It is therefore necessary to repeat the library search process until all references are resolved.
  102. loader options
    option 1
    • option 1: allows the selection of alternative sources of input.
    • Ex.,

    INCLUDE program-name (library-name)
  103. loader options
    option 2
    • option 2: allows the user to delete external symbols or entire control sections.
    • Ex.,

    DELETE csect-name

    • might instruct the loader to delete the named control section(s) from the set of programs being loaded.
    • CHANGE name1, name2
    • might cause the external symbol name1 to be changed to name2 wherever it appears in the object programs
  104. loader options
    option 3
    • involves the automatic inclusion of library routines to satisfy external references. Ex., LIBRARY MYLIB
    • Such user-specified libraries are normally searched before the standard system libraries. This allows the user to use special versions of the standard routines.
    • To instruct the loader that these external references are to remain unresolved. This avoids the overhead of loading and linking the unneeded routines, and saves the memory space that would otherwise be required
  105. Linkage editors
    which perform linking prior to load time
  106. dynamic linking
    which the linking function is performed at execution time
  107. linking loader
    performs all linking and relocation operations, including automatic library search if specified, and loads the linked program directly into memory for execution
  108. linkage editor
    produces a linked version of the program (load module or executable image), which is written to a file or library for later execution

    This means that the loading can be accomplished in one pass with no external symbol table required

    performs relocation of all control sections relative to the start of the linked program. Thus, all items that need to be modified at load time have values that are relative to the start of the linked program.
  109. Linkage editors can also be used to
    build packages of subroutines or other control sections that are generally used together. This can be useful when dealing with subroutine libraries that support high-level programming languages.
  110. linkage editors compared to linking loaders
    in general tend to offer more flexibility and control
  111. Linkage editors perform linking operations
    the program is loaded for execution at load time
  112. Dynamic linking, dynamic loading, or load on call
    postpones the linking function until execution time: a subroutine is loaded and linked to the rest of the program when it is first called

    avoid the necessity of loading the entire library for each execution except those necessary subroutines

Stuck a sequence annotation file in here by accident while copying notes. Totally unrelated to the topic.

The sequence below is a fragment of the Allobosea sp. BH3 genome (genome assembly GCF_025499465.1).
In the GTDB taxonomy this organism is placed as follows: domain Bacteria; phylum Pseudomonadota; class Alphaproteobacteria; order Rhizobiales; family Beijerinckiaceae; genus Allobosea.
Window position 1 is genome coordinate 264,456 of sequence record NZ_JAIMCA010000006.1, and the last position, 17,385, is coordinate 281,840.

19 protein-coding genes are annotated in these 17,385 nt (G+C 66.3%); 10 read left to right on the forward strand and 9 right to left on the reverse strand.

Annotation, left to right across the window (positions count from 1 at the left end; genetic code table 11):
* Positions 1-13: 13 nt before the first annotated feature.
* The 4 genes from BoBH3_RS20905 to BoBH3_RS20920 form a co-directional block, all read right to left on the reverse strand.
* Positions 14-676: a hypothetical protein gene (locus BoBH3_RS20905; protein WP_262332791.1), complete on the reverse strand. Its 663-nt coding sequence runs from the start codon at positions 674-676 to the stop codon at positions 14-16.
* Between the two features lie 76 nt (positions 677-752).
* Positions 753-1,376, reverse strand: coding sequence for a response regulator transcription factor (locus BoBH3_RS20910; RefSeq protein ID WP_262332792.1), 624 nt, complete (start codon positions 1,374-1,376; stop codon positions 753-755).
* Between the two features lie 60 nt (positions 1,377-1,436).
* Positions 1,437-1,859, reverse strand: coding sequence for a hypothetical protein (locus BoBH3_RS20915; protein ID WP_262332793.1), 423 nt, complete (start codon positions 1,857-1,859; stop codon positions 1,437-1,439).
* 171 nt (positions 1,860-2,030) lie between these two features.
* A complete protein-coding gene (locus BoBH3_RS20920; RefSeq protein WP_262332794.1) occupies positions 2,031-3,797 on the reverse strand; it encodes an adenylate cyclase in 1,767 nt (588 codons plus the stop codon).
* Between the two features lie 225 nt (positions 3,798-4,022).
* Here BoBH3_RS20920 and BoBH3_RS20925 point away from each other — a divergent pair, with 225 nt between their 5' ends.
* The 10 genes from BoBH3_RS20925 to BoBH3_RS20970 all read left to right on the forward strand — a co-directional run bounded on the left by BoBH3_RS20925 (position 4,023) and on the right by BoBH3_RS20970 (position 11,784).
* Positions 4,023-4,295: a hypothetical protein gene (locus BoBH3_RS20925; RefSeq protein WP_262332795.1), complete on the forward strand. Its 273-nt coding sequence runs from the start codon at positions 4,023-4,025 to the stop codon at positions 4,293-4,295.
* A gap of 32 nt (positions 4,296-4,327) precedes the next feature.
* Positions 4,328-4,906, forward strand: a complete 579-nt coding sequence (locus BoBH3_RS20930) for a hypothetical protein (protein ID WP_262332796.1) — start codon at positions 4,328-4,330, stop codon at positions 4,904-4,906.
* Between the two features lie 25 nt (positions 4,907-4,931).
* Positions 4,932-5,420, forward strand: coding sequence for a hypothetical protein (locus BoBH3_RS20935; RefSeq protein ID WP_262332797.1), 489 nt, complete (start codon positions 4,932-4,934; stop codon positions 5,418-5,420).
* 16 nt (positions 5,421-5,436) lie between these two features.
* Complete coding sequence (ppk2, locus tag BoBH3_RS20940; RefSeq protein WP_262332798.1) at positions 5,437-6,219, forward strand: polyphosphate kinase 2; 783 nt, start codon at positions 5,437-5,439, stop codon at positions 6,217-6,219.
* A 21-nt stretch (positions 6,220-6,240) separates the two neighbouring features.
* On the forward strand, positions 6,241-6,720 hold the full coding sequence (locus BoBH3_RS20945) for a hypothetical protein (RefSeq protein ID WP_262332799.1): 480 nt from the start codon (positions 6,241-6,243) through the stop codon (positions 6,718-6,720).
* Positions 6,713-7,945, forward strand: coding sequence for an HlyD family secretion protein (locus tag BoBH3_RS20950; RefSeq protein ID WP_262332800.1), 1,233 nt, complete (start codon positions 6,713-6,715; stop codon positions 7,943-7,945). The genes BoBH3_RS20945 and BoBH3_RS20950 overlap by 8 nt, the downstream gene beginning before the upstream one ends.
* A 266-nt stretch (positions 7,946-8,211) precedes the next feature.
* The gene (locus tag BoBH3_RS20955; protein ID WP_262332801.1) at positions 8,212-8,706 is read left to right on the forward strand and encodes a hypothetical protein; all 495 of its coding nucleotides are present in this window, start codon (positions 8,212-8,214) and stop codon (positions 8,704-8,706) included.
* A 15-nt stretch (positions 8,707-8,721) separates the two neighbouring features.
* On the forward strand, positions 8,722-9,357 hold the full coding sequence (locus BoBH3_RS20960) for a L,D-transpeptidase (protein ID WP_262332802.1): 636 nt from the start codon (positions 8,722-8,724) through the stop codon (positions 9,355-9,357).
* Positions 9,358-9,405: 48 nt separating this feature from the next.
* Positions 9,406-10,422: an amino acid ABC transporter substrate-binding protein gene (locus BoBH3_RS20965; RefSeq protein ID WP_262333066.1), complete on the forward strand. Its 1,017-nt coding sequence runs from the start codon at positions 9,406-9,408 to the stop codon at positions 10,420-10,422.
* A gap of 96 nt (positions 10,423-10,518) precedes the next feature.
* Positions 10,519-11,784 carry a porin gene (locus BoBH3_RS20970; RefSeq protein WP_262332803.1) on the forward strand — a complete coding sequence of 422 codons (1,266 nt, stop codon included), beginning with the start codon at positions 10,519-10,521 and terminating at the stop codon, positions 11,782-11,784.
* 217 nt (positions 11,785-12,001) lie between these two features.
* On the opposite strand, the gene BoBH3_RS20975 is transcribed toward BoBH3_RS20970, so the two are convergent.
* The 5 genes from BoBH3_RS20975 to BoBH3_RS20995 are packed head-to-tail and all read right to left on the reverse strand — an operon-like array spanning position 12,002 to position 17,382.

113. A macro
    represents a commonly used group of statements in the source programming language. The macro processor replaces each macro instruction with the corresponding group of source language statements. This is called expanding the macros
  114. Macro instructions allow the programmer
    write a shorthand version of a program, and leave the mechanical details to be handled by the macro processor
  115. most common use of macro processors
    is in assembler language programming. However, macro processors can also be used with high-level programming languages, operating system command languages, etc.
  116. MACRO
    tells begining of macro definition
  117. The macro name and parameters
    define a pattern or prototype for the macro instructions used by the programmer
  118. MEND
    assembler directive marks the end of the macro definition.
  119. The label on the macro invocation statement (CLOOP) has been retained as a label on the first statement generated in the macro expansion
    This allows the programmer to use a macro instruction in exactly the same way as an assembler language mnemonic
  120. After macro processing
    the expanded file (Fig 4.2) can be used as input to the assembler
  121. Statements in a subroutine appear
    only once, regardless of how many times the subroutine is called
  122. DEFTAB
    contains the macro prototype and the statements that make up the macro body (with a few modifications). Comment lines from the macro definition are not entered into DEFTAB because they will not be part of the macro expansion
  123. NAMTAB
    The macro names are entered into NAMTAB, which serves as an index to DEFTAB. For each macro instruction defined, NAMTAB contains pointers to the beginning and end of the definition in DEFTAB
  124. ARGTAB)
    used during the expansion of macro invocations

    • When a macro invocation statement is recognized, the arguments are stored in ARGTAB according to their position in the argument list.
    • As the macro is expanded, arguments from ARGTAB are substituted for the corresponding parameters in the macro body
  125. The procedure DEFINE
    which is called when the beginning of a macro definition is recognized, makes the appropriate entries in DEFTAB and NAMTAB.

    maintains a counter named level. each time the macro directive is read the value of level is incremented

    The above process is very much like matching left and right parentheses when scanning an arithmetic expression
  126. EXPAND
  127. is called to set up the argument values in ARGTAB and expand a macro invocation statement
  128. GETLINE